Happy Easter to everyone! Hope you had a great day with your family, as I did...
The latest issue of The Scientist features First Person: Leroy Hood. This amazing pioneer of genetic research has started 11 companies and hold 14 patents, and is generally credited with being "the father of DNA sequencing". The interviewer asked him about ethical issues in genetic research, and he replied:
"My own view is that progress is inevitable. Those trying to block it will be utterly irrelevant. I think it's one of the natural inevitable steps, a consequence of gaining rationality, and the ability to manipulate the most fundamental of all living things, our DNA. I will say, it can be put to good use, or bad use, like any technology. We have to give our citizenry the information, and the inquiry-based tools, to make rational judgments. Our citizenry clearly do not have those tools."
Among his least significant accomplishments, he was my premed advisor at CalTech.
This is good news: NASA gives rovers five more months. "Initially the missions were slated to last 90 days each, but with two healthy rovers returning regular information, the Mars rover project has been approved for a total of 250 days. Mars manager Firouz Naderi said if NASA has one or two healthy rovers come September, they may ask for another extension." Excellent!
In other space news, Astrobiology reports on the Messenger project, "a scientific investigation of the planet Mercury, and the first NASA mission designed to orbit the planet closest to the Sun." Another unmanned robot from Caltech's Jet Propulsion Laboratory, which has a pretty decent track record going...
Roland Piquepaille describes the heavyweight Sea Snail, a Scottish device which generates power from tidal action. This is essentially a giant anchor which uses six "wings" to fly in the tides, generating electricity in the process. Very cool.
Here's more than you ever wanted to know about camel spiders. You probably didn't even want to know such things existed, huh? Apparently there have been some amazing rumors about these huge arachnids, but they're really not that bad. You have to admit, they do look pretty bad; six inch spiders are never a good thing.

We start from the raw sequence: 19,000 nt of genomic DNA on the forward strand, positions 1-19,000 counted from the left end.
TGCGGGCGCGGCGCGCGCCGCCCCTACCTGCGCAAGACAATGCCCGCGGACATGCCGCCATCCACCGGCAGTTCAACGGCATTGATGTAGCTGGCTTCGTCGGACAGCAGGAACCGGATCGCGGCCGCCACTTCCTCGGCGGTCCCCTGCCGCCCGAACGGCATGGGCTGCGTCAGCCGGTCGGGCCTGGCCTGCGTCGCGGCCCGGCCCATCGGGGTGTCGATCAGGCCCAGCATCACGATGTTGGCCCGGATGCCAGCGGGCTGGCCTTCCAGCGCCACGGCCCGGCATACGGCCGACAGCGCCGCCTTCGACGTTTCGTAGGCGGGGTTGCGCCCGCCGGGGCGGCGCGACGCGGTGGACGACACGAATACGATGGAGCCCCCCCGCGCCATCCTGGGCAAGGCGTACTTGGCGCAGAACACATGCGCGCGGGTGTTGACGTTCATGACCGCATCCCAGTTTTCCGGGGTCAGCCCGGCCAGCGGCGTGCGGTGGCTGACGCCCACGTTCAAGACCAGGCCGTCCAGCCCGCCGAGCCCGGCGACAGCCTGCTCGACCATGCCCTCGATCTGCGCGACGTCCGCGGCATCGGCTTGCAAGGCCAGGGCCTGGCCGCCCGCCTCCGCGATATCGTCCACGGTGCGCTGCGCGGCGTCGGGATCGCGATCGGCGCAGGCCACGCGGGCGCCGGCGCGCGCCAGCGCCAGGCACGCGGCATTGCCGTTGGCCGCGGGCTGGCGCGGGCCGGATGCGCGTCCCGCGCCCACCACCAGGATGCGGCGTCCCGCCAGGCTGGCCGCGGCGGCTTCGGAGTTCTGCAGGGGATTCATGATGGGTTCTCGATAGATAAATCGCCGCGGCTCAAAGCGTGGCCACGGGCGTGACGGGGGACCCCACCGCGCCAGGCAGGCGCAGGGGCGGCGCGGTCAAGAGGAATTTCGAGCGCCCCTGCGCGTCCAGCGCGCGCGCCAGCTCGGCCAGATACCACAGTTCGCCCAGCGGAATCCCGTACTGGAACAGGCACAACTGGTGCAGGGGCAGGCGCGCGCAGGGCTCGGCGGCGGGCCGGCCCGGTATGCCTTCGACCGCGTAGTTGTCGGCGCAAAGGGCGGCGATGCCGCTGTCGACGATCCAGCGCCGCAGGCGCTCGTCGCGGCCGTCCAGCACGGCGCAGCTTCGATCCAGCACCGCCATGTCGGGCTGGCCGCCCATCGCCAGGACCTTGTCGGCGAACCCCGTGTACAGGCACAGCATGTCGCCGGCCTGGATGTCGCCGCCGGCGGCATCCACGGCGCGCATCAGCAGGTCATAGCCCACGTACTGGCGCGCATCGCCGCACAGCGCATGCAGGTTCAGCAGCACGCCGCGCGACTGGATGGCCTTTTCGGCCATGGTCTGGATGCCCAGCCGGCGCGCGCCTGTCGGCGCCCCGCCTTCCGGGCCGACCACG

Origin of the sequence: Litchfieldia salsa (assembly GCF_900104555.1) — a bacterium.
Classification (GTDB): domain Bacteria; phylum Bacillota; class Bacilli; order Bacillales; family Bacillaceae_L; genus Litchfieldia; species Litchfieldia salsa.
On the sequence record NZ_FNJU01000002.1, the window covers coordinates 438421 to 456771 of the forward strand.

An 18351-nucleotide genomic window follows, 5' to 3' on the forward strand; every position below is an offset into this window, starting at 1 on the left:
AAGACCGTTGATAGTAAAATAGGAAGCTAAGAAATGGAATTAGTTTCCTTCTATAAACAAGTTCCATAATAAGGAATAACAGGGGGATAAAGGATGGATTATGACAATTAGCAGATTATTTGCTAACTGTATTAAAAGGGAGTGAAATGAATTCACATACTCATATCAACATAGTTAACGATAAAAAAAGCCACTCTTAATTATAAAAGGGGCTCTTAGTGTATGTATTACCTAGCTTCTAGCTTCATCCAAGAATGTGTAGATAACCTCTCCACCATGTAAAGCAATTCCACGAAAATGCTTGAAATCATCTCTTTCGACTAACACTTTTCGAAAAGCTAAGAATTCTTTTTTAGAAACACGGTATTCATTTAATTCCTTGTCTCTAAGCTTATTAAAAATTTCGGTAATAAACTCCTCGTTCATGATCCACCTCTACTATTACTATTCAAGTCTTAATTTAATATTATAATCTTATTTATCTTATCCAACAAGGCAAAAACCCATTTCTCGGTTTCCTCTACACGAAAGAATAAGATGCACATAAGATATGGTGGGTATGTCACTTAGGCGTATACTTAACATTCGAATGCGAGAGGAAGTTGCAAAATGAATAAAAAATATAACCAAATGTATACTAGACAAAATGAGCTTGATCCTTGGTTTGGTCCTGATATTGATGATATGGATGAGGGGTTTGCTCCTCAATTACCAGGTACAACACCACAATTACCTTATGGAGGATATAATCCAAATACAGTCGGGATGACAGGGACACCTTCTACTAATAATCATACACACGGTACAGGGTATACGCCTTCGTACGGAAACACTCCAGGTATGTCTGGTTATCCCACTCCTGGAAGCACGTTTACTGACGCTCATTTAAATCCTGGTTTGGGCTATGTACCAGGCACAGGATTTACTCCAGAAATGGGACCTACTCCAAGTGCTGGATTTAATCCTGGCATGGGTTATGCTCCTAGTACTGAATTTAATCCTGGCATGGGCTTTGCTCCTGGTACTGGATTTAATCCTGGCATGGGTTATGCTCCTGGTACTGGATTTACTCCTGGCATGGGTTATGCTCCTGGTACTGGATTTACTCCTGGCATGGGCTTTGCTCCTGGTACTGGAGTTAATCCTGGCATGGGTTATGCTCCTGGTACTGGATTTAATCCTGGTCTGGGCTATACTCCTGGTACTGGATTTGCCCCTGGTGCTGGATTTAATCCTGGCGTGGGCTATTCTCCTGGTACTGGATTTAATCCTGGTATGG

Obo Cocteau is a story based on the flamenco guitarist Ottmar Liebert's recording of "Cocteau" [from the CD La Semana, 2004], a pure fictional evocation of the composition's moody Moorish atmosphere... and associations made from OL's title. "OL's Cocteau has a deep, mysterious tone, like an opium den in perpetual night... or a hidden Moorish fortress where an imprisoned musician sends his melody across Time." I suggest you listen to the recording as you read the story :)
Speaking of stories, in The Sword of Empiricism lukelea attempts to show "Adam and Eve is not only a true story, allegorically speaking, but that it is also empirically connected to the events to which it refers, in time as well as space, in fact as well as metaphorically". A great effort, but I remain, as ever, unconvinced. Actually it isn't so much that I feel the story of Adam and Eve is wrong as that I feel it is unnecessary.
Here's a real sign of the times: the playmobil airport security check-in. I am not making this up. [ via Cory Doctorow ]
Another great referral from Cory, London's ghost tube-stations. A great pictorial investigation of the history of the tube, and the stations and tracks which have been abandoned. The feeling I get from reading the pages is a tremendous sense of nostalgia and age - and I want to go there.
Well, you just knew this was going to happen: Vonage over Cell Phone. "I called a friend of mine in New York. 20 minute conversation over a data connection. Fat chance the cellphone company got to see any part of the revenues from that call. It was a few pennies for Vonage, and a quarter or so for the data connection for 20 minutes." This is the future.
BusinessWeek reports How Microsoft is Clipping Longhorn. "To get the already-delayed follow-up to Windows XP out the door by 2006, it has decided to omit some of the most ambitious features." Among the features being dropped, WinFS, the new database-like filesystem proposed for Longhorn. Scoble says it isn't so. But from what I've read, on Channel 9 and elsewhere, it is so. Or at least, the ambitious version of WinFS originally envisioned will not be present. Personally I think performance is a part of it; you'll recall I predicted after the PDC last fall that WinFS would be too slow.